Hop on over to our favorite navy jet Fighter Pilot’s web-site where he is hosting this week’s Carnival of Personal Finance … it’s where you get to see what other people are saying about personal finance; particularly useful when you get sick of my daily diatribe … then, when you’re done, come right back here for another dose … 🙂
When you visit a financial planner, one of the first / most critical questions that they will ask you is:
When do you want to retire?
Now, that should be fairly easy for you to answer (at least, until after they have crunched all the numbers and you suddenly realize that you left your ‘financial plan’ a little late and will fall short, and have to keep working).
Their second question is the doozy:
How much income will you need in retirement?
Which is another way of asking how much you expect to spend in retirement?
Now, these are the $64,000 Questions (literally for some!) …
Since you will have no idea how to answer, and even if you think you do the financial planner will still trot out their firm’s trusty Rule of Thumb on this subject and proclaim:
You need 70% [or 75%, or 80%] of your pre-retirement income when you actually do retire.
How do they come to this ‘number’?
Well, it turns out that there is this one source for this piece of ‘holy gospel’ used by almost the entire financial planning industry:
There is an annual study conducted by Aon Consulting and Georgia State University’s Center for Risk Management and Insurance Research called the RETIRE Project.
Here it is in a nutshell:
The primary research focus of the GSU/Aon RETIRE Project is on the important question of ”How much income is needed at retirement in order to continue a person’s pre-retirement standard of living into the post-retirement period?” In addressing this question, the RETIRE Project develops estimates for pre- and post-retirement taxes, rates of pre-retirement savings and examines certain key expenditures and changes in these expenditures between the pre- and post-retirement periods.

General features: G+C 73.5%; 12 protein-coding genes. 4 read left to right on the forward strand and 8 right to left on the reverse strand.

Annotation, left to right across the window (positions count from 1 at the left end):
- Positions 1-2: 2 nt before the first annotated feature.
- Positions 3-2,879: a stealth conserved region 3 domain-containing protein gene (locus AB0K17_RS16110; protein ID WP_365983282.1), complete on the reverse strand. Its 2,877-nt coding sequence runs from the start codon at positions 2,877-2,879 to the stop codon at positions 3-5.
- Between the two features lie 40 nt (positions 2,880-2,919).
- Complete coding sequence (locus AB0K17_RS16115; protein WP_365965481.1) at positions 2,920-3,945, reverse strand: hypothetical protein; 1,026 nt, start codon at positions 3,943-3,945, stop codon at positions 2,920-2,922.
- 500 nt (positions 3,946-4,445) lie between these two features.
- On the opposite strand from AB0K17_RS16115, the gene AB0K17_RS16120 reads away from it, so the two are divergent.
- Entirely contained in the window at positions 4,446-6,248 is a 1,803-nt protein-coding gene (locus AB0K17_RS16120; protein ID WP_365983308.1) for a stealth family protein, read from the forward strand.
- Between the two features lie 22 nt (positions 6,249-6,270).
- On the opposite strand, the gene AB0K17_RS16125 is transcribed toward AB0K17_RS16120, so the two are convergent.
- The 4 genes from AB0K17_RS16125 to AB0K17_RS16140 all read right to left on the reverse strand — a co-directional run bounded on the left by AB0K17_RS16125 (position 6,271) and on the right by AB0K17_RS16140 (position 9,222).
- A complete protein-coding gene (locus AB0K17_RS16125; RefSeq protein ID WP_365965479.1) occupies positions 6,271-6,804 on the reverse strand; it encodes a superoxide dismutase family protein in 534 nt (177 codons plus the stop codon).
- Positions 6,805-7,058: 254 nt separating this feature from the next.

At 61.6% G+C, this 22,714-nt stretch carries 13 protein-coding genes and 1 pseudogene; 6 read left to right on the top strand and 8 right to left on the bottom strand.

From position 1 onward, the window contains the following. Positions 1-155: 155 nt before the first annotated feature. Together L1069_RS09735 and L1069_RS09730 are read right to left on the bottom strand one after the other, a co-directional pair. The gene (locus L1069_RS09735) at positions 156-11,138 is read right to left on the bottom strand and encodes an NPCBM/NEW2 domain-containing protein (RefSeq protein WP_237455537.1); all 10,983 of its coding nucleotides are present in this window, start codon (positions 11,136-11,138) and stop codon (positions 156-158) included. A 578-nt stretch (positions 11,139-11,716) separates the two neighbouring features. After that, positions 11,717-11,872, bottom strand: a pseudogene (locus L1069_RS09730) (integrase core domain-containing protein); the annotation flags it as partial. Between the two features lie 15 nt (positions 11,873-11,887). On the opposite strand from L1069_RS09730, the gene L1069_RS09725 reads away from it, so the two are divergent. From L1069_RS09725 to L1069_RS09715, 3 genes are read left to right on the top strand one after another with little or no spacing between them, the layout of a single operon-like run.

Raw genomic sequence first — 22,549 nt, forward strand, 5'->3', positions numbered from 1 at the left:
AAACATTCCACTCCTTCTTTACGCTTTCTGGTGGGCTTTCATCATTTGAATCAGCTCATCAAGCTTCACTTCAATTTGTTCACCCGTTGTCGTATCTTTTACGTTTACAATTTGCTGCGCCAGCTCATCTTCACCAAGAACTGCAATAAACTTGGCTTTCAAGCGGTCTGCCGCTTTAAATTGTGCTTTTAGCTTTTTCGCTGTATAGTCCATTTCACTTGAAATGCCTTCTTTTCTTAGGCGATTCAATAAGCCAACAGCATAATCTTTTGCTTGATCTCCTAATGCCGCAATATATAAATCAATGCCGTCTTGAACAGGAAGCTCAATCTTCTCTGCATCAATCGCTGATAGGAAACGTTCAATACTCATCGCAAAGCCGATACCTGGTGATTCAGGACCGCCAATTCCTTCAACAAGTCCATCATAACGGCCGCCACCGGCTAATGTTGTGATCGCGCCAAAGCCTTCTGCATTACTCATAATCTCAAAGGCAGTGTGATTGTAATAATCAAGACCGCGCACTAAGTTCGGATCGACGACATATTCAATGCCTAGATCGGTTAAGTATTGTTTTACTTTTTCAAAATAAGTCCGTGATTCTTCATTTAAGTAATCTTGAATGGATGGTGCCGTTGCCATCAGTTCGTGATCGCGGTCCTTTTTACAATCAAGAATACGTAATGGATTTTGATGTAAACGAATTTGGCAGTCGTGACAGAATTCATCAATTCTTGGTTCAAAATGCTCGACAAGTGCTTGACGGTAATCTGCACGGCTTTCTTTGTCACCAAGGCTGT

Now, that you know what it’s all about, here’s what they found (for 2008):
The current study finds that retirement income replacement ratios under the baseline scenario start at a high of 94 percent at the $20,000 salary level, progressively decrease to 78 percent at $60,000 and then remain essentially flat through $90,000—the highest salary examined.
There you go, you need to replace anywhere from 78% of your final pre-retirement salary to 94%, depending upon how much you earn.
Simple … but wrong!
Micro: For a couple (no children, at least no longer at home or dependent) earning one income (ages 65 for the worker and 62 for the spouse) of $50,000 per year, the study assumes that their age/work-related expenses will decrease by $750 at retirement (e.g. no more commuting costs, presumably some extra health-related costs, and so on).
But, it doesn’t take into account the key difference: if you are not earning … you are spending!
How else are you going to absorb all that free time? Sitting on your rear-deck writing speeches 😉 ? Or, will you be out there playing golf, having coffee with friends, indulging your hobbies, etc.?
These all cost, Man!
Macro: More importantly, we know that we want to make fundamental changes in our lives so that we can “live life” … work is what we do while we are saving up to live that life.
In other words, our current life is a compromise in order to get us to the life that we want to live … how can ANY ratio of a ‘compromise life’ equate to a ‘real life’?
Of course it can’t, so here’s what to do next time your financial planner trots out his trusty Rules of Thumb… say:
Forget my current life … here’s the life that I want to live when I stop work, and here’s when I want to start living it .. now, can you draw me a plan that tells me what I have to do/sacrifice/be now in order to get what I want then?
If not, see another financial planner! Or, do it yourself … if you know how the life that you want to live looks:
1. Pull out a scratch-pad and start to fill in this worksheet.
2. Use these sample budgets to help you
3. Don’t forget to account for inflation BEFORE retirement (i.e. double the amount of income you think you need for every 20 years between now and your intended retirements)
4. Multiply by 20 (to then allow for inflation AFTER retirement)
5. There, you don’t just have a ‘number’, you now have The Number
Now, you just have to figure how you’re going to get there 🙂